• And if that’s not hardcore enough for you it is possible to create your own utilizing the power of Facebook’s Developer cauldron. The Activity Feed social plug in allows you to surface the most popular content on your site.
  • Google’s advanced search features, such as Google Trends have been around for some time but is still useful for surfacing popular content and understanding the social and cyclical nature of certain subjects.
  • Blekko, Digg and Delicious are also firm favourites in the quest to find the very best and most popular articles and other content out there and they are joined by the now-Google-Owned Postrank in our list. As the self-proclaimed ‘largest aggregator of social engagement data on the web’ the latter promises much. It’s still in beta at present and its invite only but expect BIG things from them in the near future.
  • With PostRank Labs already operational and much of the code on Github, we are expecting to see a plethora of tools and widgets. So watch this space.
Ultimately, What you are attempting to do here is become a Thought Leader for your space and as Rand recently pointed out in this blog post on the issue, subject matter is of no significance. All it takes is one great idea to force you to the top of the pile. The tools above can help you control that process.

And think as laterally as possible too; as Empire did when pulling together this great piece on the 50 Best Comic Book Characters (and remember guys that I’m linking to it so it’s doing its job very well!)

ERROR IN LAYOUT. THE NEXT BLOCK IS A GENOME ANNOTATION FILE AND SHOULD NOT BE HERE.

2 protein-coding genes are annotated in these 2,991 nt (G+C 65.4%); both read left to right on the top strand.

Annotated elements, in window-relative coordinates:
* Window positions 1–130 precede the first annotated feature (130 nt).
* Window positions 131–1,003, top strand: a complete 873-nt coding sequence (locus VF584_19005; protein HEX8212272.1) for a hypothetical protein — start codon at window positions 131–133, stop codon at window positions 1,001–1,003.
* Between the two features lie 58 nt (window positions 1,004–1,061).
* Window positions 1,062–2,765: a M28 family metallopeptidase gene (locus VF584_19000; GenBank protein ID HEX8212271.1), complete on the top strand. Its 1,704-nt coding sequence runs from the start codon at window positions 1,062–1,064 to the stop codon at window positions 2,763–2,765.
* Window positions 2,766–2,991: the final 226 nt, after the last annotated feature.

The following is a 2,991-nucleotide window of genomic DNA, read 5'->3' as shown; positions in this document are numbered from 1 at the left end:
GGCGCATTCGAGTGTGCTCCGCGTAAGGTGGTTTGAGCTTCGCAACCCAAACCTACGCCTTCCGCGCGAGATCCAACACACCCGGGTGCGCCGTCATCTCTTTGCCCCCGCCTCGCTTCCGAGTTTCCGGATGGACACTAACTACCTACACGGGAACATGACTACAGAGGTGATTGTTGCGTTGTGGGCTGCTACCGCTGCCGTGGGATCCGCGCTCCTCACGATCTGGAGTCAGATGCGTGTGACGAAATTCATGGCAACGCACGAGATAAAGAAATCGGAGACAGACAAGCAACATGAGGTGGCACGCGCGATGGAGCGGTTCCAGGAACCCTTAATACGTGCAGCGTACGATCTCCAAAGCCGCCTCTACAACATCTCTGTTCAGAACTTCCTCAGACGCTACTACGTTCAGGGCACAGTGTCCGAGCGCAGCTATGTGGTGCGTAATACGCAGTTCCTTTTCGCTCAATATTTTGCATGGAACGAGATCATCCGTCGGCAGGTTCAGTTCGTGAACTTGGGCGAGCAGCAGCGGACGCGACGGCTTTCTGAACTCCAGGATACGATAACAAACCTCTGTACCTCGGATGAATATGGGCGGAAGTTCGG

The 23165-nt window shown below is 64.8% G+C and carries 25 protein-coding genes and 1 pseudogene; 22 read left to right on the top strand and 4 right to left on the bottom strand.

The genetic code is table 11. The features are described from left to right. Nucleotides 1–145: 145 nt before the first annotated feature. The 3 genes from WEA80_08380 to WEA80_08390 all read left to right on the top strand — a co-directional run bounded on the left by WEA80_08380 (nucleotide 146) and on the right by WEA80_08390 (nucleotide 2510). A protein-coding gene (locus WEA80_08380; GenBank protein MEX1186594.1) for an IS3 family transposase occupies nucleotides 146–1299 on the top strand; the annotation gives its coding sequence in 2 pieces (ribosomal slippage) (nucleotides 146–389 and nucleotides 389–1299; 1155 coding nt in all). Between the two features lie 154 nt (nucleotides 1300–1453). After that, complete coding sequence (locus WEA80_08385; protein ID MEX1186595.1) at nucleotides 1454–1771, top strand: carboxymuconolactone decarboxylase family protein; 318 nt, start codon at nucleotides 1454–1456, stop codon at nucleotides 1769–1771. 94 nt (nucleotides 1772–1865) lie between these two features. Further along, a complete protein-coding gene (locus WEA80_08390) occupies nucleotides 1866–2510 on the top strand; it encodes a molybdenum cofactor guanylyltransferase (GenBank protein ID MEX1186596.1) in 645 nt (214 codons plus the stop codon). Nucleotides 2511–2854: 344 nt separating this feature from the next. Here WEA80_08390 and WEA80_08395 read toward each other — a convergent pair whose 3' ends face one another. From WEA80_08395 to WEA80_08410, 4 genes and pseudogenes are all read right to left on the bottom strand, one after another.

The key is to instill your visitor with the kind of advice and knowledge that will not only help them understand the market but give them the ability to choose the best product or service irrespective of the choice they have in front of them. So, its not just about whether you would buy Widget A or Widget B but much more about giving them a level of understanding so they can choose between Widget A and Widget Z. Irrespective of whether they have seen widget Z before, they should know what questions to ask.

As you will come to realise the best ideas have indeed been done before but by packaging them in the right way, either with lots of other value adding, related content, or by presenting it in a new and exciting way people will read it, will share it and will get more value out of it.

And for your business that is huge.

Takeaways

So what are the salient points out of this to action right now for your business or client’s website? 1. You need a plan and that plan begins with working out what your Content Cycle Topics are. 2. Create one or two Big Bangs a year that you revisit and improve. This should be linked closely to an area of the business you are best of breed for. 3. Spend time brainstorming content to fit into this process and then how you can enhance and structure it.